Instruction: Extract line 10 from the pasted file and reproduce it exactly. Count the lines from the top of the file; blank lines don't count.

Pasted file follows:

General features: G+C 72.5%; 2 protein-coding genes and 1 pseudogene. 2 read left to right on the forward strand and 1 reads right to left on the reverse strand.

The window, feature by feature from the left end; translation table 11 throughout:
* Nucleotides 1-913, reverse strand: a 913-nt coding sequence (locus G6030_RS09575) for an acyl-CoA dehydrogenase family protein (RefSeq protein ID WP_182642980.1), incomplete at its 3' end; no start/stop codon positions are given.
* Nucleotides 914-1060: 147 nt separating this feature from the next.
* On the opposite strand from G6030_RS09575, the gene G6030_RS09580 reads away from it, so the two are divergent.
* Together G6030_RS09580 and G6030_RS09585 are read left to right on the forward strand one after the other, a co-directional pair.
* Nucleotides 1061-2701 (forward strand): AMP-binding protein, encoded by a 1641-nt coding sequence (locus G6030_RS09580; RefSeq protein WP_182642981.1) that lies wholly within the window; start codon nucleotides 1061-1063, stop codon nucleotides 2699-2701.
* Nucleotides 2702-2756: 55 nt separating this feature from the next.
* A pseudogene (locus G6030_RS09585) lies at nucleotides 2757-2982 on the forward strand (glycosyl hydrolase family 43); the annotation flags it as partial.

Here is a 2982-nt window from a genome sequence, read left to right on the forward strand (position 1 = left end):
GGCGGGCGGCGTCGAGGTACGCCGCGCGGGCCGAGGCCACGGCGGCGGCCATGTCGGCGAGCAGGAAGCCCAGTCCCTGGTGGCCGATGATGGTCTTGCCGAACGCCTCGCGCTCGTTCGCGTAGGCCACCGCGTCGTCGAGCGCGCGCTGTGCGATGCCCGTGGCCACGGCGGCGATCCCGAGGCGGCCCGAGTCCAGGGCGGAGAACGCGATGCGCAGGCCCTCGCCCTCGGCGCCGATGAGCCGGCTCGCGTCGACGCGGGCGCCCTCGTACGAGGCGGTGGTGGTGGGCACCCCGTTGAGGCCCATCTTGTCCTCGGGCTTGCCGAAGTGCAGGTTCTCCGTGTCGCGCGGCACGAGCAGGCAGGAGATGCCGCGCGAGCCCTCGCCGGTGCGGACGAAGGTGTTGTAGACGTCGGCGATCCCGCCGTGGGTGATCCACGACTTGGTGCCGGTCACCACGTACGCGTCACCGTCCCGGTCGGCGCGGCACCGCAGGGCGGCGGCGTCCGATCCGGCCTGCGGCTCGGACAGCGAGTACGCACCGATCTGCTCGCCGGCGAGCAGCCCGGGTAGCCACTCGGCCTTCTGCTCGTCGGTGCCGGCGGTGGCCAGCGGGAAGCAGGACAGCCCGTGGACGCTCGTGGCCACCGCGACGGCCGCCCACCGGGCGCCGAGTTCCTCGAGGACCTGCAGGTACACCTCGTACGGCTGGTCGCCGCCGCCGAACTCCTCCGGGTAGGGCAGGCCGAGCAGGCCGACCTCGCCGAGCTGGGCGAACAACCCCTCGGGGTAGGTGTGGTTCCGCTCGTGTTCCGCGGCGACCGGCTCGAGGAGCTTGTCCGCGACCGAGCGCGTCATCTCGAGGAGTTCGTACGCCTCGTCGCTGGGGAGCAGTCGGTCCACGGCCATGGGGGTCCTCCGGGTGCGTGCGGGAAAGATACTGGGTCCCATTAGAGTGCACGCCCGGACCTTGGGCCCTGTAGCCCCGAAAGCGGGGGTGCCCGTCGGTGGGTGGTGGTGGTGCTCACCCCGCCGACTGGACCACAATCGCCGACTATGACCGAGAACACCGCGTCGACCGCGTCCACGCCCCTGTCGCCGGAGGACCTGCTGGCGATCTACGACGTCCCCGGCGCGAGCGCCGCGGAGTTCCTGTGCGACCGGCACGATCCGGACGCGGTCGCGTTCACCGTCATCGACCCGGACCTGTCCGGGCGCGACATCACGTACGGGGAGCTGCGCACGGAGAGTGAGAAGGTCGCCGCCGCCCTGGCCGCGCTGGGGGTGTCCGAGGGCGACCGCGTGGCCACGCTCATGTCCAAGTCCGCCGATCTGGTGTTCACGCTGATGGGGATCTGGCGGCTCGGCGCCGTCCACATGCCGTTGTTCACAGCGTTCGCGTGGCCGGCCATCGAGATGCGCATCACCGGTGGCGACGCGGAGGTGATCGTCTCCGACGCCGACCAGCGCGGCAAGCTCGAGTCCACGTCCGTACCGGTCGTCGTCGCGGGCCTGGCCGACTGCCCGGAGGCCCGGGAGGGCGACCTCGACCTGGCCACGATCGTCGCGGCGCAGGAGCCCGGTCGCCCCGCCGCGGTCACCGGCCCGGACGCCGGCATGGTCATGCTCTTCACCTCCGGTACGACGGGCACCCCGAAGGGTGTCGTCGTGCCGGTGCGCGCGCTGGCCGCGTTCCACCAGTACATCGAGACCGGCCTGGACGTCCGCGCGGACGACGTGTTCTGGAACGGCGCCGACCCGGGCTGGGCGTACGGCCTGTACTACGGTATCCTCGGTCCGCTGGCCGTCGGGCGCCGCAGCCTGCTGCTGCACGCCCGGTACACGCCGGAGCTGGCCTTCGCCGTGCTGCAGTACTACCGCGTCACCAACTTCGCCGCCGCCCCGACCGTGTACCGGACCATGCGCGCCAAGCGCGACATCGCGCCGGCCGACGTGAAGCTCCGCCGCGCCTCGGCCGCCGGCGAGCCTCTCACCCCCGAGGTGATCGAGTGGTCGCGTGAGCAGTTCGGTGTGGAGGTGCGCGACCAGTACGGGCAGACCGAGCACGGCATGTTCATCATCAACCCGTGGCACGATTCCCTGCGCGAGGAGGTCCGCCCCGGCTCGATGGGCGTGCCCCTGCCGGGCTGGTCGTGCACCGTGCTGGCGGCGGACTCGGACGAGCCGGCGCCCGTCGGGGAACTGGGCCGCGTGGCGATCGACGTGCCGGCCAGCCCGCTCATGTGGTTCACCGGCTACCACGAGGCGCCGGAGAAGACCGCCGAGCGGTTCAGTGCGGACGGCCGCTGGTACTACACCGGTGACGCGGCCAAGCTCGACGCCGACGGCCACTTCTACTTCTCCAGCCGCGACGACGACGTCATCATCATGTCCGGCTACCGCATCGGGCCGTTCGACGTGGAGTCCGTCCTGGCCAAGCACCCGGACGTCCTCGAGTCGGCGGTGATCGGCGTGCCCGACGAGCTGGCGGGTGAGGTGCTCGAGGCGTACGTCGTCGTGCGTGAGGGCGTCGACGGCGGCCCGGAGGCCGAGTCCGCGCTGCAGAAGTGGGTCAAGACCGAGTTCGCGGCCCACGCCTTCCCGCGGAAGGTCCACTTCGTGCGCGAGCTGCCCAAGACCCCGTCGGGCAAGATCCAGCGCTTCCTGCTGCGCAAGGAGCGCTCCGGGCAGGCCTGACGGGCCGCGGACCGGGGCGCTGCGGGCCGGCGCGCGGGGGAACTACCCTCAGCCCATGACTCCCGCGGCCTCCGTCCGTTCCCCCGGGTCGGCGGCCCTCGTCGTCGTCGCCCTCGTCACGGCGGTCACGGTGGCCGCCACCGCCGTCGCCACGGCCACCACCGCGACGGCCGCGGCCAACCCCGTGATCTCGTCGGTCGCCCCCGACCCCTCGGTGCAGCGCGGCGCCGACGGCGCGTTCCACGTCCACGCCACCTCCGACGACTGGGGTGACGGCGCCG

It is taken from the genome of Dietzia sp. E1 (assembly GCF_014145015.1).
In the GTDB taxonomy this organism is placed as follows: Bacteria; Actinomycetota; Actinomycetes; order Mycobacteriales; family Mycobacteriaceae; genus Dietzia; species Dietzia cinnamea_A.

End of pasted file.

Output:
Here is a 2982-nt window from a genome sequence, read left to right on the forward strand (position 1 = left end):